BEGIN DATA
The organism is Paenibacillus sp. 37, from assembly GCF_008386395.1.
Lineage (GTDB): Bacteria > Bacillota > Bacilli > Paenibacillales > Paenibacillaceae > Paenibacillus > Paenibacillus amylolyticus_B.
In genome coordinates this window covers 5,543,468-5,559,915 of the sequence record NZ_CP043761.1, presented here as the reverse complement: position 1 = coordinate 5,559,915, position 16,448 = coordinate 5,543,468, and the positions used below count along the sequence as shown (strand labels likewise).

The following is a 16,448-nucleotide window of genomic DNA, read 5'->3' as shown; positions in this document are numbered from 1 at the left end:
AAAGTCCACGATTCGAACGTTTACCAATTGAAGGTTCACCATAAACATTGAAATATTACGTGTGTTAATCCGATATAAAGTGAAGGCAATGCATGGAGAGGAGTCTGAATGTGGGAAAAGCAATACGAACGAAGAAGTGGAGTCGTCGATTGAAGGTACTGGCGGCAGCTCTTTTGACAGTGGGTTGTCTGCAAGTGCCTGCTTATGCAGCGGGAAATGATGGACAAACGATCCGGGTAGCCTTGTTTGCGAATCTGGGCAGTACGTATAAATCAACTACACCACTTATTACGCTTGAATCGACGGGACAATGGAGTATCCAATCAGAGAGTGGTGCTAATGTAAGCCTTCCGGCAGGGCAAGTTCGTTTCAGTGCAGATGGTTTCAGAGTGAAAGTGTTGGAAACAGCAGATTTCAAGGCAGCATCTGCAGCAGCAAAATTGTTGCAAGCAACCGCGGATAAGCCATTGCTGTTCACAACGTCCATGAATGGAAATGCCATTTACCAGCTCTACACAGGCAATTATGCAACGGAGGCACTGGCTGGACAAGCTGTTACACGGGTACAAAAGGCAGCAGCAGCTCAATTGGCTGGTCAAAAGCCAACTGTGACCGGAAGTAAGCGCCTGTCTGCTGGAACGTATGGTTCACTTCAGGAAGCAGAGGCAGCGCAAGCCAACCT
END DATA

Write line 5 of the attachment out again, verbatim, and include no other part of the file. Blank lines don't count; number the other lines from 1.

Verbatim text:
AAAGTCCACGATTCGAACGTTTACCAATTGAAGGTTCACCATAAACATTGAAATATTACGTGTGTTAATCCGATATAAAGTGAAGGCAATGCATGGAGAGGAGTCTGAATGTGGGAAAAGCAATACGAACGAAGAAGTGGAGTCGTCGATTGAAGGTACTGGCGGCAGCTCTTTTGACAGTGGGTTGTCTGCAAGTGCCTGCTTATGCAGCGGGAAATGATGGACAAACGATCCGGGTAGCCTTGTTTGCGAATCTGGGCAGTACGTATAAATCAACTACACCACTTATTACGCTTGAATCGACGGGACAATGGAGTATCCAATCAGAGAGTGGTGCTAATGTAAGCCTTCCGGCAGGGCAAGTTCGTTTCAGTGCAGATGGTTTCAGAGTGAAAGTGTTGGAAACAGCAGATTTCAAGGCAGCATCTGCAGCAGCAAAATTGTTGCAAGCAACCGCGGATAAGCCATTGCTGTTCACAACGTCCATGAATGGAAATGCCATTTACCAGCTCTACACAGGCAATTATGCAACGGAGGCACTGGCTGGACAAGCTGTTACACGGGTACAAAAGGCAGCAGCAGCTCAATTGGCTGGTCAAAAGCCAACTGTGACCGGAAGTAAGCGCCTGTCTGCTGGAACGTATGGTTCACTTCAGGAAGCAGAGGCAGCGCAAGCCAACCT